Apulia, or Puglia in Italian, covers the idyllic ‘heel’ of South East Italy. A promontory between the Ionian and Adriatic Seas, Puglia boasts a stunning tapestry of Olive groves, gentle hillsides and sprawling farmland, not to mention the extensive, sun kissed beaches. It is a region bounded in a rich and varied history, having played host to the boots of numerous foreign invaders over the centuries, (including the Normans, Swabians, Turks and Greeks) each of whom have left their own influences, creating a culture that is uniquely Puglian.
But let’s focus on the real reason you’re visiting Italy.
Yes the culture is fascinating, and yes the landscape and seascapes are breath-taking…but even more important than all of that, there’s the food and drink; specifically in this case, food and drink in Puglia.
As a country, Italy is renowned for her cuisine, and Puglia is no exception to the rule, boasting a long tradition of culinary mastery. Largely an agricultural region, Puglia produces approximately 40% of Italy’s olive oil, not to mention a sizeable proportion of its wine.
Much of Puglia’s land is designated farmland, both crops and livestock, providing a cornucopia of fine local produce including; olive oil, salami, peppers, artichokes, mushrooms, durum wheat, tomatoes, grapes and much more.
Many of the locals still grow their own produce as well, which, over time, has given rise to the now legendary “cucina povera” (peasant cooking) which has helped to rocket the fame of food and drink in Puglia.
Naturally, as a coastal region, seafood also plays a significant part in mealtimes in Puglia, and dripping treasure troves of red mullet, sea bass, cuttlefish, anchovies and gilt-head bream are hauled fresh from the seas and into the restaurants and shops daily.
Then, of course, we must mention the pasta. You can no doubt find all of your favourite pasta dishes that your local Italian restaurant does so well…but Puglia will probably do it better. Puglians take great pride in their hand-produced “orecchiette” (little, ear-shaped shells) usually served with one of a variety of delicious sauces. Another regional speciality is “maccheroni al forno,” essentially a maccheroni pie, and highly recommended.
As with the pasta, Puglian bread is made using the local durum wheat, and is a mouth-watering accompaniment to every meal. Altamura (South-West of Bari) is home to the delectable “Pane di Altamura” (Altamura bread), which is renowned throughout Europe.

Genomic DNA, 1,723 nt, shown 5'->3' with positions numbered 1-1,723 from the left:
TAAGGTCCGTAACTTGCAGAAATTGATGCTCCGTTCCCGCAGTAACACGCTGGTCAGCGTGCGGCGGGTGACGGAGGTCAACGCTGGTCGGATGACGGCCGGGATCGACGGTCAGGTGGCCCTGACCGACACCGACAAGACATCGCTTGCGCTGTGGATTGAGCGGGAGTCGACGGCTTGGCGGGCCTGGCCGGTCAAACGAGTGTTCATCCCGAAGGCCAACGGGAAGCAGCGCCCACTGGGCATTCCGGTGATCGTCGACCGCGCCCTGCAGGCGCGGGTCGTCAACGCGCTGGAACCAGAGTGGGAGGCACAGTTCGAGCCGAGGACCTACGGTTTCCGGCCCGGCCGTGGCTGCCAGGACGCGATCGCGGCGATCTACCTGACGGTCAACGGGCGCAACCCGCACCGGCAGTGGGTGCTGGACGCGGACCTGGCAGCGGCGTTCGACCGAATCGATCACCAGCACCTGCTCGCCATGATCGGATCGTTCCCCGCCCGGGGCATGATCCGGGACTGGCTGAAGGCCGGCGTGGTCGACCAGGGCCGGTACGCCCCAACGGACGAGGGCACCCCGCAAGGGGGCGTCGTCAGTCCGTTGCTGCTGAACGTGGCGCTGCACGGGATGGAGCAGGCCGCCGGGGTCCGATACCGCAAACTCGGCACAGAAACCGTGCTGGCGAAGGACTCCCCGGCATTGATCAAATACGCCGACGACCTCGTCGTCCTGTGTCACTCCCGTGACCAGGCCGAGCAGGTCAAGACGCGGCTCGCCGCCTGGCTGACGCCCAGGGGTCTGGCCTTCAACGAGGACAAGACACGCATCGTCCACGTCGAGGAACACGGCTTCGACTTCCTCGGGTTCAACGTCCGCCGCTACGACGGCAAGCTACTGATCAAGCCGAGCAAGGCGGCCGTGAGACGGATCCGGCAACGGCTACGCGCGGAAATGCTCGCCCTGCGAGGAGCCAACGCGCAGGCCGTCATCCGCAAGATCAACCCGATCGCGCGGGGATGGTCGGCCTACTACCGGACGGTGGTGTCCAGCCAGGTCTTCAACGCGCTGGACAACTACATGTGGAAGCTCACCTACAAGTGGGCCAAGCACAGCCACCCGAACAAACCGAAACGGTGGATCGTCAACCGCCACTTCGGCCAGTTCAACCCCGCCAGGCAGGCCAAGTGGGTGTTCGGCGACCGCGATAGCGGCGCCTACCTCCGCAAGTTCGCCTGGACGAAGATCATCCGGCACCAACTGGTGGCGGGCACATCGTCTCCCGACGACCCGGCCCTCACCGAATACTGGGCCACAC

The region’s cheeses are largely of an ovine persuasion, due to the vast flocks of sheep that inhabit the land. A local historic delicacy, “burrata di Andria,” dates back to around 1900 and its origins can supposedly be traced to the Bianchini farm in the city of Andria. Puglian pecorinos and ricottas also come extremely highly recommended for cheese-enthusiasts.
Local favourite dessert options are largely sweetened ricotta cheese-based delights, or equally pleasing almond-based sweets.
So in a region so packed with outstanding cuisine, where can one go to enjoy a meal which reaches or even exceeds the gastric standards of a land inhabited by the food-lovers elite?
Recommended Restaurants for Food and drink in Puglia
Al Focolare da Emilio (at the hearth of Emilio) is a busy, friendly restaurant located in Bari’s bustling city centre. A family-run establishment (the Veronoli family), Al Focolare da Emilio offers a nice selection of traditional Puglian dishes as well as a short, but high quality wine list. Though widely known for their seafood options, you are sure to find something for all tastes.
The Baccosteria Restaurant is the place to be for all seafood aficionados, although it is advisable to book well in advance due to its popularity and the fact that it can only seat 25 at any one time. Using only fresh ingredients, the Baccosteria offers numerous speciality seafood dishes and is as much enjoyed by locals as it is by visitors.
Grotta Palazzese is a stunning and renowned hotel in Polignano a Mare whos restaurant could represent “idyllic” in the dictionary. Nestled into a cavern, or grotto, overlooking the Adriatic Sea, the breathtaking and romantic restaurant (which includes a bar and lounge area) serves excellent, traditional Mediterranean cuisine. Although specialising in seafood dishes, they also offer a range of land-based options to suit even the fussiest of palate.
La Chiusa delle More is a 16th century farm-house, converted into a delightful Inn and bed & breakfast. Situated just over a mile outside of Peschici, near the Gargano National Park in exquisite surroundings, the kitchen provides a buffet breakfast of locally picked fruits, fresh breads and pastries and more. Then at dinner, outstanding, traditional Puglian fare adorn the tables with speciality meat and seafood dishes. Aesthetically charming and ventrally pleasing, La Chiusa delle More is a must visit.
Borgo Egnazia is Puglia’s most prestigious resort, a village in its own right, with a plethora of amenities and pleasurable distractions available. The main restaurant, Due Camini, is a serene, relaxed place to get better acquainted with the traditional food of the Pugliese. There is also a barbecue and buffet restaurant in the Borgo, La Frasca, which has a pleasant garden spot for the children. While in Trattoria Mia Cucina, one can enjoy watching their food prepared before them, and socialise with other culinary enthusiasts at the group tables. Borgo Egnazia is truly deserving of its glittering reputation.
Regardless of your choice of venue, we can assure that food and drink in Puglia will not disappoint. Just make sure to save space for dessert.